Neither ugly nor beautiful, Pierson resembled a groomed animal. Her below-the-shoulder hair was pinned back. She turned away from the Delfakis family and others to confer briefly with Darby, her attorney, who showed up casually in a Ventana Canyon golf shirt. Cuffed and with a white T-shirt under her orange county jail jumpsuit, Pierson kept averting her eyes when Darby left the chair next to hers.
She nodded her head to Judge Fields, who was characteristically polite but direct as he read off the details of the plea agreement.
Lewis Brandes, a $65,369-a-year deputy county attorney, handled the assembly-line sentencings that day that included Pierson's.
He said the case presented the "great demonstrative difference in law and justice."
Peter Delfakis and his mother, Gisele, sat near Brandes, an 11-year veteran. Only Gisele rose to speak. Peter, looking like a young scholar, said he was too upset. "I was going to unleash it. But I do still want to ask (Pierson), 'What were you thinking? What was going through your mind?'"
Gisele Delfakis later said she was troubled by Pierson's cleaned-up appearance. "It hurts. She's the age of my children."
In court, Gisele told Judge Fields in a weepy, choked voice that people like Pierson "have no idea what they can do to hurt others. We are speechless. The sad thing is he never got to retire. All he did was work."
Pierson has promised to make restitution to pay funeral expenses. But with the overseas burial, she has little idea of the high cost. Pierson asked Fields to send her to the state prison immediately rather than make her wait in the county jail until the restitution hearing that is set for September 28.
PETER AND GISELE sat in a darkened Marathon after Pierson was sentenced. It was close to noon and, with the UA back in session, Marathon would likely have been busy with nerdy professors had Georgios been there to open the place. Instead, it is frozen in time and quiet. The fake grapes still hang in the first room of the three-room restaurant. A Paul Akmajian mural evokes the past.
Neither Peter nor his mother believed Pierson was sincere when she told Judge Fields that she was sorry.
"She needs something different," Peter said. "These people they sentence and they go to treatment, they end up doing the same things or worse."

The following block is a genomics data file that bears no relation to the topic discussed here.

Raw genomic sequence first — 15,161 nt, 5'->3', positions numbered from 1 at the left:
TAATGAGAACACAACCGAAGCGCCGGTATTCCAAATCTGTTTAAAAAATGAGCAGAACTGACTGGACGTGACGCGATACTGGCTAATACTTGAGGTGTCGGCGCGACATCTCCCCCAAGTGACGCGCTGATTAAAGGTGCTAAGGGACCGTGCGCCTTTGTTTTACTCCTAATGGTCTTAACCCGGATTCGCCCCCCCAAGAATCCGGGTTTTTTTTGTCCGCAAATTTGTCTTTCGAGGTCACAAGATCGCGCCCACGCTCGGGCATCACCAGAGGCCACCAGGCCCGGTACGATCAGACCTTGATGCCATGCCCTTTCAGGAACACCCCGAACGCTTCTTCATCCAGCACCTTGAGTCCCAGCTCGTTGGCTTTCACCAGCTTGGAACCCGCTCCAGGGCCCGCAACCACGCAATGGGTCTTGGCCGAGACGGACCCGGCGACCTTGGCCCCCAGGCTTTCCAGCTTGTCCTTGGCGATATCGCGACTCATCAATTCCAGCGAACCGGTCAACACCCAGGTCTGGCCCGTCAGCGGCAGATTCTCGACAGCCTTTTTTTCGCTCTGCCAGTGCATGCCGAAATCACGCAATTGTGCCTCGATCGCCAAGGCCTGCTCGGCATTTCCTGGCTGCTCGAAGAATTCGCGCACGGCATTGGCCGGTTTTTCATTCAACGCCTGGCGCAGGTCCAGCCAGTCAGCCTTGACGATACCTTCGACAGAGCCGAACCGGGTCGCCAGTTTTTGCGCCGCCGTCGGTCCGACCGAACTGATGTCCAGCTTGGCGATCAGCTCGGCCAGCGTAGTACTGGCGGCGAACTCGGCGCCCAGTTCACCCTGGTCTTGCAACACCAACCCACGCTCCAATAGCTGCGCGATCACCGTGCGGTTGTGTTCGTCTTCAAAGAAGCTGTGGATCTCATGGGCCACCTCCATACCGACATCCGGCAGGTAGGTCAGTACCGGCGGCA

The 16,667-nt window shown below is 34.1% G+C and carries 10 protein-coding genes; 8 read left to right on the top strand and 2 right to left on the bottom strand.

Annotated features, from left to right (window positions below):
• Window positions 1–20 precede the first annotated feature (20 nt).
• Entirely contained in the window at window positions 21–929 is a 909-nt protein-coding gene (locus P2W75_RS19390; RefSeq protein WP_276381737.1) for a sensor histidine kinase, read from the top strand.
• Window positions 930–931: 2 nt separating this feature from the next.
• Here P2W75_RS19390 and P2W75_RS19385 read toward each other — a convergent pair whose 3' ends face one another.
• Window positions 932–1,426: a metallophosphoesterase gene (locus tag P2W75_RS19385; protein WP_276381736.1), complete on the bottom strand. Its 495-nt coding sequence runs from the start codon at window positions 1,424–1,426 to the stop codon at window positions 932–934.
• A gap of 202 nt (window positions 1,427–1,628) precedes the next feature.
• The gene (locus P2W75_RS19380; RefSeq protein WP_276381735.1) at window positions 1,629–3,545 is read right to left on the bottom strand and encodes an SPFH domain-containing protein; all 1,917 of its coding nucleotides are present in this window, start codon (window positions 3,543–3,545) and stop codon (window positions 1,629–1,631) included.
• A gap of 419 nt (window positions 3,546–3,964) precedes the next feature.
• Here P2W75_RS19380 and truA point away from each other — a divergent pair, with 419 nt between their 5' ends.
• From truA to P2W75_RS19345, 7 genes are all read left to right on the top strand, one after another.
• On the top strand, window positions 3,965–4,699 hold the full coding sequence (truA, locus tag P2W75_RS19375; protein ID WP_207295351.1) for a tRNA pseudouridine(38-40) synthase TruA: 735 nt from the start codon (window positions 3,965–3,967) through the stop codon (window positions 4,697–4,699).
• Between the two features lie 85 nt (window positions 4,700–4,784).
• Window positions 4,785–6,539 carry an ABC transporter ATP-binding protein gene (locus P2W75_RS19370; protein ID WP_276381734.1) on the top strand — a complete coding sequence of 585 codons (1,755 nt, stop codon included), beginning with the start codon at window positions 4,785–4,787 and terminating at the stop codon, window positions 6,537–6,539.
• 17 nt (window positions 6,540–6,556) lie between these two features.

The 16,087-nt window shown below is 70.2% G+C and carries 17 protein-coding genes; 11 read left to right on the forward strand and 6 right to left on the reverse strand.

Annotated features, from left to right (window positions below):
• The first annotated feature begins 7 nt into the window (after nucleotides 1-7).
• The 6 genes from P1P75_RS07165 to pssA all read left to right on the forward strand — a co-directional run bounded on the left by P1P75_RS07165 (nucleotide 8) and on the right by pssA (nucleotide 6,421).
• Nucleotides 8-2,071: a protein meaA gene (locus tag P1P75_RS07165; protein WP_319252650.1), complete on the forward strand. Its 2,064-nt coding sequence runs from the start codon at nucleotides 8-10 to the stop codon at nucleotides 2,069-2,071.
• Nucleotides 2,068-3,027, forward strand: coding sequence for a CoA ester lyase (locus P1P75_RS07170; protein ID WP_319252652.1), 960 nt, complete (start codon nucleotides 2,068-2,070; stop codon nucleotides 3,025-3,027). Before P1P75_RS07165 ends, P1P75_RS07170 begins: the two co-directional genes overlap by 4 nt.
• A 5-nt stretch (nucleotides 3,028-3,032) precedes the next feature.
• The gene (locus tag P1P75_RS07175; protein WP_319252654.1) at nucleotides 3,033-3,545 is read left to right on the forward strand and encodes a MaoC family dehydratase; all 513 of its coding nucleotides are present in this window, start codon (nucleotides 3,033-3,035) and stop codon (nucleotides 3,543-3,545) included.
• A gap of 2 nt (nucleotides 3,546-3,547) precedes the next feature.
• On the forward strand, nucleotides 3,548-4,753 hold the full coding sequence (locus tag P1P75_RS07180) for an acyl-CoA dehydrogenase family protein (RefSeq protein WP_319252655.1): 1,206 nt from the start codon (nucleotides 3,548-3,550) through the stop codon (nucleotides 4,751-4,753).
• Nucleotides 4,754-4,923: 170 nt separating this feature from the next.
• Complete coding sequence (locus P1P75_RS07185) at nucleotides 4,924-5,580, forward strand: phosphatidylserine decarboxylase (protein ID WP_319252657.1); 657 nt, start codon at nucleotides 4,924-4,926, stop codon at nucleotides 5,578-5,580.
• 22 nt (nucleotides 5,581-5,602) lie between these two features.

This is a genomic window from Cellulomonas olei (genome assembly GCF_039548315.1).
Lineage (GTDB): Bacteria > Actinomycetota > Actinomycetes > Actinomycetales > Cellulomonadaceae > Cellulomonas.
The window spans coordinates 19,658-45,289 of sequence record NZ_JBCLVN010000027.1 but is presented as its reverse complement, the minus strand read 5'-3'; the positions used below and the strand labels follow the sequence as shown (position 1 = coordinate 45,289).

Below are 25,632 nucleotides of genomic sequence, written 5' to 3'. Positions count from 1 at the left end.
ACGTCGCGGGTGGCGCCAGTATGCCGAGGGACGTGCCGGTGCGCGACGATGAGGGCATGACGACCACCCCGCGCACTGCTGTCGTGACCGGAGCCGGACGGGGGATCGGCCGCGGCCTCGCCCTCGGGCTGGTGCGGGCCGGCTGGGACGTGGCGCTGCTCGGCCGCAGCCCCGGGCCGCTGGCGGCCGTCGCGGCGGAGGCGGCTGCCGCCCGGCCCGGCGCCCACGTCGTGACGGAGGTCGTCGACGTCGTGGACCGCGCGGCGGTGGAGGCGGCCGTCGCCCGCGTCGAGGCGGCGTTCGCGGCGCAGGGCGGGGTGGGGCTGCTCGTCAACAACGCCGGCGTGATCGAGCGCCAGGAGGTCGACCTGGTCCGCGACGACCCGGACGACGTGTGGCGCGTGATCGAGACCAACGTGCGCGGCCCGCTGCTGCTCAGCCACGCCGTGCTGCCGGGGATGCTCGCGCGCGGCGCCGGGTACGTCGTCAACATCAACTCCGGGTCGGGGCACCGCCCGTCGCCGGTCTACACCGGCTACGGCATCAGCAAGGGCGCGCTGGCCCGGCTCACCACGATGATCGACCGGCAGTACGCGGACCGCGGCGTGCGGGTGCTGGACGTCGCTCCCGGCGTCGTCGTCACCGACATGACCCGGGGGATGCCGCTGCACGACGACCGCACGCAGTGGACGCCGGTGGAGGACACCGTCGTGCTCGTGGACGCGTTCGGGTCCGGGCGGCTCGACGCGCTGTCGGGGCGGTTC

Gisele said her kids were still in mourning. Alex took his family to Dara, the quirky village of his father. Shrunk by emigration, the village hosts expatriates every three years. Many celebrate the village's fierce independence, made famous by the larger-than-life Mayor Lambropoulos in the late 1800s and early 1900s. By staring down the central government and monarchies on several occasions, Lambropoulos gave rise to the "ethno-Dara" movement.
That drive for independence and the defiant tone set by Lambropoulos (who has descedants in Tucson) seems to have carried Georgios Delfakis through life. He was pleasant and receptive to a small inner circle, but also suspicious and solitary and isolated even from family when it suited him.
Now the family has another fight on its hands, a fight with the ever-sprawling UA.
"We are in mourning," Peter says, echoing his mother. "And now they want to take advantage of my father's death."
Not unexpectedly, the university's purchase offer now is way down from when the restaurant was up and going. Before, the UA was essentially buying out a business; today, it's just trying to obtain an empty building.
It wasn't supposed to be this way. Georgios Delfakis was to return triumphantly to Dara, to his mother and four sisters (leaving a brother and sister in Canada). He had shown his cousins on that day 41 years ago that he, too, would set out for America and reap success.
But all that ended when anger, his own and that of a stranger named Michelle Dawn Pierson, collided on a shadowy Tucson street.